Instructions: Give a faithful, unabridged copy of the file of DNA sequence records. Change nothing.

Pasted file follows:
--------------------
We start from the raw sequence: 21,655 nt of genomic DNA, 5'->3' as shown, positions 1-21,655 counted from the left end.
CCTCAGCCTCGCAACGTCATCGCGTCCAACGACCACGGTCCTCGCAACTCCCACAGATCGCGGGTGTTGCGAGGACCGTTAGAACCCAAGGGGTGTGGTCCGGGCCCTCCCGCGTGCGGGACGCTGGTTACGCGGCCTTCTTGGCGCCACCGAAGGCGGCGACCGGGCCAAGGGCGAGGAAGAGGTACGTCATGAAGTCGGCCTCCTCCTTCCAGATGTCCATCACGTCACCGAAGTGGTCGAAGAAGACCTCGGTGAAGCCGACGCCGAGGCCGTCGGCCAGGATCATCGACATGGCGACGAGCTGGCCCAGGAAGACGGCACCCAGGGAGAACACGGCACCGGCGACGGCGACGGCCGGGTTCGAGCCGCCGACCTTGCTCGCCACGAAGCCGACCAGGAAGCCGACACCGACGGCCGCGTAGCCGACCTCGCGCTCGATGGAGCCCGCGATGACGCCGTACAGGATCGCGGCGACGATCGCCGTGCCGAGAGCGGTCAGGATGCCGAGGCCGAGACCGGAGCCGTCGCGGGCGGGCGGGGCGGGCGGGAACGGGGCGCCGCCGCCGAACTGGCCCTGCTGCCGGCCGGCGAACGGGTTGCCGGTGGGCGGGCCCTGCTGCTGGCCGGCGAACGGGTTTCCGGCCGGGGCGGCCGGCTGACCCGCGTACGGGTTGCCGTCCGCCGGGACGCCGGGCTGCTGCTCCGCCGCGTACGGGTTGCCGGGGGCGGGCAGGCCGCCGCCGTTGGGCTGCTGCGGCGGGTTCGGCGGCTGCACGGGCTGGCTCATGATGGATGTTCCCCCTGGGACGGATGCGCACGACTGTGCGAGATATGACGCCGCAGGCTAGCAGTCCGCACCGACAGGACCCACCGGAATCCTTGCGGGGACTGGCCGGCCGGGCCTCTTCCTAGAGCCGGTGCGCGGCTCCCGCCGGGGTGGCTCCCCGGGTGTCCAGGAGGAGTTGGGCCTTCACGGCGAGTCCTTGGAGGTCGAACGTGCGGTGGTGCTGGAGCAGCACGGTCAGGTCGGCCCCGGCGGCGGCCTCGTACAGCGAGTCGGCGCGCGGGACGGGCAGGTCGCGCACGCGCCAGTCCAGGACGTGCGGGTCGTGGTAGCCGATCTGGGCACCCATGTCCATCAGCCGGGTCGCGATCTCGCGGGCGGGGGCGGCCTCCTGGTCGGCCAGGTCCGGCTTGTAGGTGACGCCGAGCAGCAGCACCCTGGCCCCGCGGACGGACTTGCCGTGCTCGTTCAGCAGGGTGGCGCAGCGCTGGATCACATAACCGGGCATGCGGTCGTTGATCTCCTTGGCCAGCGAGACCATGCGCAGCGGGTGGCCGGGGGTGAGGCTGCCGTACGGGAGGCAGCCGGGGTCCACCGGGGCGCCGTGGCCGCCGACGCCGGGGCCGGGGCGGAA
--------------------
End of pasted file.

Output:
We start from the raw sequence: 21,655 nt of genomic DNA, 5'->3' as shown, positions 1-21,655 counted from the left end.
CCTCAGCCTCGCAACGTCATCGCGTCCAACGACCACGGTCCTCGCAACTCCCACAGATCGCGGGTGTTGCGAGGACCGTTAGAACCCAAGGGGTGTGGTCCGGGCCCTCCCGCGTGCGGGACGCTGGTTACGCGGCCTTCTTGGCGCCACCGAAGGCGGCGACCGGGCCAAGGGCGAGGAAGAGGTACGTCATGAAGTCGGCCTCCTCCTTCCAGATGTCCATCACGTCACCGAAGTGGTCGAAGAAGACCTCGGTGAAGCCGACGCCGAGGCCGTCGGCCAGGATCATCGACATGGCGACGAGCTGGCCCAGGAAGACGGCACCCAGGGAGAACACGGCACCGGCGACGGCGACGGCCGGGTTCGAGCCGCCGACCTTGCTCGCCACGAAGCCGACCAGGAAGCCGACACCGACGGCCGCGTAGCCGACCTCGCGCTCGATGGAGCCCGCGATGACGCCGTACAGGATCGCGGCGACGATCGCCGTGCCGAGAGCGGTCAGGATGCCGAGGCCGAGACCGGAGCCGTCGCGGGCGGGCGGGGCGGGCGGGAACGGGGCGCCGCCGCCGAACTGGCCCTGCTGCCGGCCGGCGAACGGGTTGCCGGTGGGCGGGCCCTGCTGCTGGCCGGCGAACGGGTTTCCGGCCGGGGCGGCCGGCTGACCCGCGTACGGGTTGCCGTCCGCCGGGACGCCGGGCTGCTGCTCCGCCGCGTACGGGTTGCCGGGGGCGGGCAGGCCGCCGCCGTTGGGCTGCTGCGGCGGGTTCGGCGGCTGCACGGGCTGGCTCATGATGGATGTTCCCCCTGGGACGGATGCGCACGACTGTGCGAGATATGACGCCGCAGGCTAGCAGTCCGCACCGACAGGACCCACCGGAATCCTTGCGGGGACTGGCCGGCCGGGCCTCTTCCTAGAGCCGGTGCGCGGCTCCCGCCGGGGTGGCTCCCCGGGTGTCCAGGAGGAGTTGGGCCTTCACGGCGAGTCCTTGGAGGTCGAACGTGCGGTGGTGCTGGAGCAGCACGGTCAGGTCGGCCCCGGCGGCGGCCTCGTACAGCGAGTCGGCGCGCGGGACGGGCAGGTCGCGCACGCGCCAGTCCAGGACGTGCGGGTCGTGGTAGCCGATCTGGGCACCCATGTCCATCAGCCGGGTCGCGATCTCGCGGGCGGGGGCGGCCTCCTGGTCGGCCAGGTCCGGCTTGTAGGTGACGCCGAGCAGCAGCACCCTGGCCCCGCGGACGGACTTGCCGTGCTCGTTCAGCAGGGTGGCGCAGCGCTGGATCACATAACCGGGCATGCGGTCGTTGATCTCCTTGGCCAGCGAGACCATGCGCAGCGGGTGGCCGGGGGTGAGGCTGCCGTACGGGAGGCAGCCGGGGTCCACCGGGGCGCCGTGGCCGCCGACGCCGGGGCCGGGGCGGAA